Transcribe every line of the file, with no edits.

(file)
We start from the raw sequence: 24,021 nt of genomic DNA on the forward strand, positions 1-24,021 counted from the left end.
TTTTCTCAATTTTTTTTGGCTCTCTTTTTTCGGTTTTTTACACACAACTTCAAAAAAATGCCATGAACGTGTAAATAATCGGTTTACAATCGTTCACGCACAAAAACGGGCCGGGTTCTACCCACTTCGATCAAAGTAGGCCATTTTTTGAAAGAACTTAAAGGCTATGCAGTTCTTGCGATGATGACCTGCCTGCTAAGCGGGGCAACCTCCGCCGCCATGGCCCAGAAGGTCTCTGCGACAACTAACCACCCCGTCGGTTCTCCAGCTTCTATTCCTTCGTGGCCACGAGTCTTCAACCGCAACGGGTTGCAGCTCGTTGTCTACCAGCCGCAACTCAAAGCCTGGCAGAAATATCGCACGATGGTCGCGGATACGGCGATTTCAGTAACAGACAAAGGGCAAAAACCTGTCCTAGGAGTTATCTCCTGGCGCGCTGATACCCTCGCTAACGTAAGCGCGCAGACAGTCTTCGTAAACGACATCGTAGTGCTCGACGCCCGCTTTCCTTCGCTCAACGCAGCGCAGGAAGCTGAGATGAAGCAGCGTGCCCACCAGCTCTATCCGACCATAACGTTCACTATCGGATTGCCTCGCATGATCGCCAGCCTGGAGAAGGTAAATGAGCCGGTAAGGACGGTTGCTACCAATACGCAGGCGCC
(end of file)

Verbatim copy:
We start from the raw sequence: 24,021 nt of genomic DNA on the forward strand, positions 1-24,021 counted from the left end.
TTTTCTCAATTTTTTTTGGCTCTCTTTTTTCGGTTTTTTACACACAACTTCAAAAAAATGCCATGAACGTGTAAATAATCGGTTTACAATCGTTCACGCACAAAAACGGGCCGGGTTCTACCCACTTCGATCAAAGTAGGCCATTTTTTGAAAGAACTTAAAGGCTATGCAGTTCTTGCGATGATGACCTGCCTGCTAAGCGGGGCAACCTCCGCCGCCATGGCCCAGAAGGTCTCTGCGACAACTAACCACCCCGTCGGTTCTCCAGCTTCTATTCCTTCGTGGCCACGAGTCTTCAACCGCAACGGGTTGCAGCTCGTTGTCTACCAGCCGCAACTCAAAGCCTGGCAGAAATATCGCACGATGGTCGCGGATACGGCGATTTCAGTAACAGACAAAGGGCAAAAACCTGTCCTAGGAGTTATCTCCTGGCGCGCTGATACCCTCGCTAACGTAAGCGCGCAGACAGTCTTCGTAAACGACATCGTAGTGCTCGACGCCCGCTTTCCTTCGCTCAACGCAGCGCAGGAAGCTGAGATGAAGCAGCGTGCCCACCAGCTCTATCCGACCATAACGTTCACTATCGGATTGCCTCGCATGATCGCCAGCCTGGAGAAGGTAAATGAGCCGGTAAGGACGGTTGCTACCAATACGCAGGCGCC